Pensioners are more likely to be targeted by fraudsters and con artists, the FSA warns.
A study conducted by the regulator suggests 35% of people targeted by share fraudsters in the last year were over 65.
The warning comes as the FSA unveiled plans to help protect older people from financial scams, by teaming up with Age Concern and Help the Aged.
The FSA survey also found 23% of people aged over 65 felt they could fall victim to fraud in 2009, but nearly half do not know how to protect themselves.
Additionally, around 40% were unaware fraudsters could use personal details in passports, driving licenses and mortgage applications to steal their identity.
"Fraudsters, like all criminals tend to prey on the most vulnerable people and our research shows this is definitely the case with criminals who commit financial crimes," says Chris Pond, FSA director of financial capability.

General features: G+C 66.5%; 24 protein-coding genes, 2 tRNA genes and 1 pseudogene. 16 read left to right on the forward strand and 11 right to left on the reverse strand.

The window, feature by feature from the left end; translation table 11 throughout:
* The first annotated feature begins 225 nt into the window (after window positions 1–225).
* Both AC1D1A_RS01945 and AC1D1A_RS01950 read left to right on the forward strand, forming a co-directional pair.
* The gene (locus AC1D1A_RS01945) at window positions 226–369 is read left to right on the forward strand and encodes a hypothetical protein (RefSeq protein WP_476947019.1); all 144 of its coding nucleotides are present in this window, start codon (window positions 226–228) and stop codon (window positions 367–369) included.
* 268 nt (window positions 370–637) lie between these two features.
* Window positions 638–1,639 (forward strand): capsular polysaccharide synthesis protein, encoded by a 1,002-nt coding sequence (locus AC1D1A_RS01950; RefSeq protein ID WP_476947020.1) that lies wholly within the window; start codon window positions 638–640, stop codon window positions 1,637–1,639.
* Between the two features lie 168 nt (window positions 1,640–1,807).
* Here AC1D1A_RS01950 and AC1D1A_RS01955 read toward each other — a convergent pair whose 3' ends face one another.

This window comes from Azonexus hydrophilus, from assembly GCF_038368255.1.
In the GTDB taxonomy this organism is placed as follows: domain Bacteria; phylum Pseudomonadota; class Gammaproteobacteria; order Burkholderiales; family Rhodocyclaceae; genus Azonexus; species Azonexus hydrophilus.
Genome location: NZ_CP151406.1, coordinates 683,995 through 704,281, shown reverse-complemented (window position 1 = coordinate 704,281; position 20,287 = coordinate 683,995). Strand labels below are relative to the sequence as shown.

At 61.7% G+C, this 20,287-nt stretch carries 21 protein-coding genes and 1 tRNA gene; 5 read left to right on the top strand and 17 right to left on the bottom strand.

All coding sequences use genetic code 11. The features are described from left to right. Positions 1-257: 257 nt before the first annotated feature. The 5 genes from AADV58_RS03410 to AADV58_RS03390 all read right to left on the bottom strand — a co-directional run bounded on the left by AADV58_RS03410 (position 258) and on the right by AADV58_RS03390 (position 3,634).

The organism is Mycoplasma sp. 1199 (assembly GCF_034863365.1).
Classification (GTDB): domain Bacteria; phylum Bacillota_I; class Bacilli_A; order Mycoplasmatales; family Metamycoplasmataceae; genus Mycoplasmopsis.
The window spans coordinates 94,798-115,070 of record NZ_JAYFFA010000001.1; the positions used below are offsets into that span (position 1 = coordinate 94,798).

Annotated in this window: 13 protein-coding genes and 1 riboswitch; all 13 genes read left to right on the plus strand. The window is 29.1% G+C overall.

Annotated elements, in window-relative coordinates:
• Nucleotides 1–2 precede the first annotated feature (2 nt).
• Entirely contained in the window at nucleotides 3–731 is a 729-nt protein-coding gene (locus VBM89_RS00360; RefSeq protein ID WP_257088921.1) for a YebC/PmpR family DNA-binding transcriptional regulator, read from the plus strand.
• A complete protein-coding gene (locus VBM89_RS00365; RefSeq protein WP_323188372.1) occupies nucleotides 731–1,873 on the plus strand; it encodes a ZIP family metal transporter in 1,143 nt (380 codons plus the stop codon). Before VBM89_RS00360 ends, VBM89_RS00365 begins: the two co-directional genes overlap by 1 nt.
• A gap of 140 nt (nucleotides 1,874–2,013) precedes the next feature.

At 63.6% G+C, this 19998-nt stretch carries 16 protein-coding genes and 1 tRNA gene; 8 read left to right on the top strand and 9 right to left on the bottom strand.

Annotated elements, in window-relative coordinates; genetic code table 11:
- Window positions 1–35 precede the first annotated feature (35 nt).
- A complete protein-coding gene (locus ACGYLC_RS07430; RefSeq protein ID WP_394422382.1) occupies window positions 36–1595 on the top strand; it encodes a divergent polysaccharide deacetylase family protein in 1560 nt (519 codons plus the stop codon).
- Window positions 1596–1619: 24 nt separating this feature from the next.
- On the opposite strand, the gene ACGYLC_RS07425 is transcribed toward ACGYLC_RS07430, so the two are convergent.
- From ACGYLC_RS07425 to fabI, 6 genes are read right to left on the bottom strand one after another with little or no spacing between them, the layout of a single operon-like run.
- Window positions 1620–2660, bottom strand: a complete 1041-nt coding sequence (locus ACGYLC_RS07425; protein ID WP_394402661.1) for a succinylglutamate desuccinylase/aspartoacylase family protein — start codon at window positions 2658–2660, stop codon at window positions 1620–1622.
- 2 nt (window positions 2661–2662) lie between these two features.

"This is a clarion call to everyone that we cannot sit back and let honest people lose their hard earned money to unscrupulous individuals."
Pond believes the partnership with the charities will ensure older people are better equipped with the tools they need to protect themselves from fraud and other financial scams.
The FSA has added a new page to its consumer website designed to help anyone worried about becoming a victim of fraud. It comprises tips, fact sheets and answers to peoples' questions about financial scams.IFAonline
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